I think you guys are both right in that something needs to lock the two ends of the shelves into the sidewalls or they're going to give a little under weight and screw up that fancy paint job. That was something I didn't think of until now.



From contributor P:
Use a toggler in the side walls. They are 125 lb pull in 1/2" sheetrock if my memory is right. They are not toggle bolts - they use a 1/4-20 screw into a steel plate and that plate has two cable tie-like straps that hold it into the wall. I think they would be a great anchor in the side wall, and with your 1/2 or 3/4 rod in the back wall, you will have a solid system.


From contributor H:
Ever hear of drywall anchors? Those and a little construction cement will hold a moose. I know because I have hung quite a few shelves like the one pictured. I also scribe all my shelves when installing them. If you do not, then caulk the perimeter and you're done.

If you're worried about the front of the shelf sagging, then cut/dado in a 1" piece of T aluminum or steel. Cap or edgeband the shelf and you're all set.



The best way to do this is as contributor H mentioned - run a channel on the wall on the three sides and slot the shelves to fit over them. As the other posts suggested, toggle bolts and glue will hold up anything less than a moose. The main weight is supported along the back, so the side cleats will easily support the rest. If in doubt, do a mockup - it will take a few hours and you'll have peace of mind and it will still be a lot faster in the long run.


From the original questioner:
Seems like a dead heat - those in the channel/cleat camp versus those in the support bolt camp. Sounds like a mockup is in order.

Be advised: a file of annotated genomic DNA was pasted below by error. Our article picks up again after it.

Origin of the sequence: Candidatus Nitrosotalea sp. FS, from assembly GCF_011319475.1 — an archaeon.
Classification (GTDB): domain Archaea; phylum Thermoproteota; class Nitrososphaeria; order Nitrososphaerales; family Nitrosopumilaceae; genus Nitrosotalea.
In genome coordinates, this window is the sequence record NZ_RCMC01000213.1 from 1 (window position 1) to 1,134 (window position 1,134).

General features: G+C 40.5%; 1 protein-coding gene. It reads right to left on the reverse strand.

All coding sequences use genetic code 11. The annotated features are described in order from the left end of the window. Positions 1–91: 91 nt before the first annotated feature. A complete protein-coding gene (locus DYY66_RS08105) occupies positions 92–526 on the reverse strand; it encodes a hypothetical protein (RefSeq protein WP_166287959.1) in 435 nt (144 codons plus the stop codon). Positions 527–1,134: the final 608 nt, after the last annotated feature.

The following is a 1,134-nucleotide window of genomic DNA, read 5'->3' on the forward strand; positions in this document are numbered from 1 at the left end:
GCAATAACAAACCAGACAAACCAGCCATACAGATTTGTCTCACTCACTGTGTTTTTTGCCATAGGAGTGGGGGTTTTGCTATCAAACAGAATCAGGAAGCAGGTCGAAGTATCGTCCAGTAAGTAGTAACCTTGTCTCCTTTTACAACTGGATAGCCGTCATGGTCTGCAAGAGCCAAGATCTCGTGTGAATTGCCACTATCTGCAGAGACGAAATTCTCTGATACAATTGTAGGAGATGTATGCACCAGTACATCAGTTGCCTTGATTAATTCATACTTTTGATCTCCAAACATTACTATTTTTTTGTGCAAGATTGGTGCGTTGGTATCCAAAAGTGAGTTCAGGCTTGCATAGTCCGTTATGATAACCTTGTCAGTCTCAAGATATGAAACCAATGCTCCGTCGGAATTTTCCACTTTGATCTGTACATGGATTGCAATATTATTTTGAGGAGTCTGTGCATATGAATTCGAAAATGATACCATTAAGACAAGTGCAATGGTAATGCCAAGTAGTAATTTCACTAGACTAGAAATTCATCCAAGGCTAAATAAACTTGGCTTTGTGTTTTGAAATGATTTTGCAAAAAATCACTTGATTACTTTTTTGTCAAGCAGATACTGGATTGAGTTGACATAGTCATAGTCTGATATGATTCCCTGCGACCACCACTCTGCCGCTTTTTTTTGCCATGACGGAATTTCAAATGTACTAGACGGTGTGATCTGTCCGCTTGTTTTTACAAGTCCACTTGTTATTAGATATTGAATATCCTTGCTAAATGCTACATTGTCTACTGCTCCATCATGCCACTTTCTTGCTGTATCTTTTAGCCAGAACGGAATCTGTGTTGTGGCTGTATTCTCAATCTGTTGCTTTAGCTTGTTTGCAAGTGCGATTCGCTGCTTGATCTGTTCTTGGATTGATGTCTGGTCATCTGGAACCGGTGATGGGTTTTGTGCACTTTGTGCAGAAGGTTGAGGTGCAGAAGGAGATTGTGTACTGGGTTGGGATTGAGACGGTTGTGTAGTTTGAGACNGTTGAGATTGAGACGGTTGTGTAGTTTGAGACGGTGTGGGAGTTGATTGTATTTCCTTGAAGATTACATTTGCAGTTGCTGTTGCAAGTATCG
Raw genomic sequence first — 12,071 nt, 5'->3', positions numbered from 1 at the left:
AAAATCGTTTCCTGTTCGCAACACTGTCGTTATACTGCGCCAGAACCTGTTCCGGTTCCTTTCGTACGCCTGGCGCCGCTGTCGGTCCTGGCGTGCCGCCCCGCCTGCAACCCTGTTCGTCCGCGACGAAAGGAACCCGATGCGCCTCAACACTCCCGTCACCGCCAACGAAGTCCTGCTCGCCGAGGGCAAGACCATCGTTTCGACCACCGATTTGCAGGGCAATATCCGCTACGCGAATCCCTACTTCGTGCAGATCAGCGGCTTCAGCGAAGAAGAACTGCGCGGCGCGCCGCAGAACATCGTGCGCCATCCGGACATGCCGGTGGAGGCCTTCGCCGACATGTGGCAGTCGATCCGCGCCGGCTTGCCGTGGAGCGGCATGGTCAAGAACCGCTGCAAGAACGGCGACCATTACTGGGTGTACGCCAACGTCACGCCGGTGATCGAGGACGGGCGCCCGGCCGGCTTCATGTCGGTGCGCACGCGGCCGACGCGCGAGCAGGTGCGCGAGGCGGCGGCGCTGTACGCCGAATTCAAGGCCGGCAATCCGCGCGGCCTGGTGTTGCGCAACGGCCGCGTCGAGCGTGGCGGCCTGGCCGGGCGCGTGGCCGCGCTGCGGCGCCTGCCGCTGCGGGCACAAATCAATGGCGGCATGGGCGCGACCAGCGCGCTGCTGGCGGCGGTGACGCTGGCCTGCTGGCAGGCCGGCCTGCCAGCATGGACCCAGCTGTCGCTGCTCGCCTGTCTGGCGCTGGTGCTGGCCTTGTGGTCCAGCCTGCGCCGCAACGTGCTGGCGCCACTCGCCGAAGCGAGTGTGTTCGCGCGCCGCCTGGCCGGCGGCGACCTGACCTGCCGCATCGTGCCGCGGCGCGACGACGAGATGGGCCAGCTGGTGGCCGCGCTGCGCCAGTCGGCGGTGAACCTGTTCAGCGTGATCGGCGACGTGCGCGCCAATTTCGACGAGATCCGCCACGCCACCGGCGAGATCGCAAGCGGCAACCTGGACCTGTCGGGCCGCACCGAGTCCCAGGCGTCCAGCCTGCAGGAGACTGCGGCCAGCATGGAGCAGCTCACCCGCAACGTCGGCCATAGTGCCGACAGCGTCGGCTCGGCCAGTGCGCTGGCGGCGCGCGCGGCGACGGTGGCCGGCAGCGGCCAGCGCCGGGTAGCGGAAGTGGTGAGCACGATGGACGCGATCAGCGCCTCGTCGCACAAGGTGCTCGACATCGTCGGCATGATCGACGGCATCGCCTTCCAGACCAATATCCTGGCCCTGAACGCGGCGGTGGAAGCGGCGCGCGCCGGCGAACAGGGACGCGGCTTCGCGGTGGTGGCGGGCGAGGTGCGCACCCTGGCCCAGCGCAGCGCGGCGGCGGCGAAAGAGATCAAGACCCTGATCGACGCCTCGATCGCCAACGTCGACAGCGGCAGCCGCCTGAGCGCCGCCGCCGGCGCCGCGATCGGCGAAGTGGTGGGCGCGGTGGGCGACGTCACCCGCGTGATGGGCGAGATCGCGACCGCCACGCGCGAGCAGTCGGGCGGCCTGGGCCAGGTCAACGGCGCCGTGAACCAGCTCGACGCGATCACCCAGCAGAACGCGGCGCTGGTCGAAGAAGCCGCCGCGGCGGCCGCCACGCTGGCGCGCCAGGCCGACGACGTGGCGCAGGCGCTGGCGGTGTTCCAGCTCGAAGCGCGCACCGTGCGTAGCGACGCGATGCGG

Suppose I should be getting this done now. Too bad, because this postulating happens to be more interesting than the actual work. But then if we didn't do the work....



From contributor T:
I've hung hundreds, if not thousands, by the channel/cleat method with nary a call back. A couple of things to keep in mind:

1. Ensure that you cut the channel/dado deep enough to scribe the shelves to the walls without interfering with the cleat.

2. Use a hardwood to make your cleat. Softwoods have a tendency to compress and will eventually sag (this isn't so important when you are putting the shelves between walls but it really makes a difference when they have no side walls to support them).

3. Make your cleat as large as you can in both width and depth. (Chamfering the edges makes it much easier to slide the shelf onto the cleat.)



The comments below were added after this Forum discussion was archived as a Knowledge Base article (add your comment).

Comment from contributor Z:
If you are going to put books on these shelves, drywall anchors might tear out. Why not put drywall anchors around the perimeter and run a vertical threaded rod down through the ceiling (securing to a joist above), through the shelf boards, and just through the bottom shelf? Use washers and nuts underneath each shelf to hold the shelves up. I'm currently doing this for a set of 8 foot shelves at my house and it looks very clean and industrial.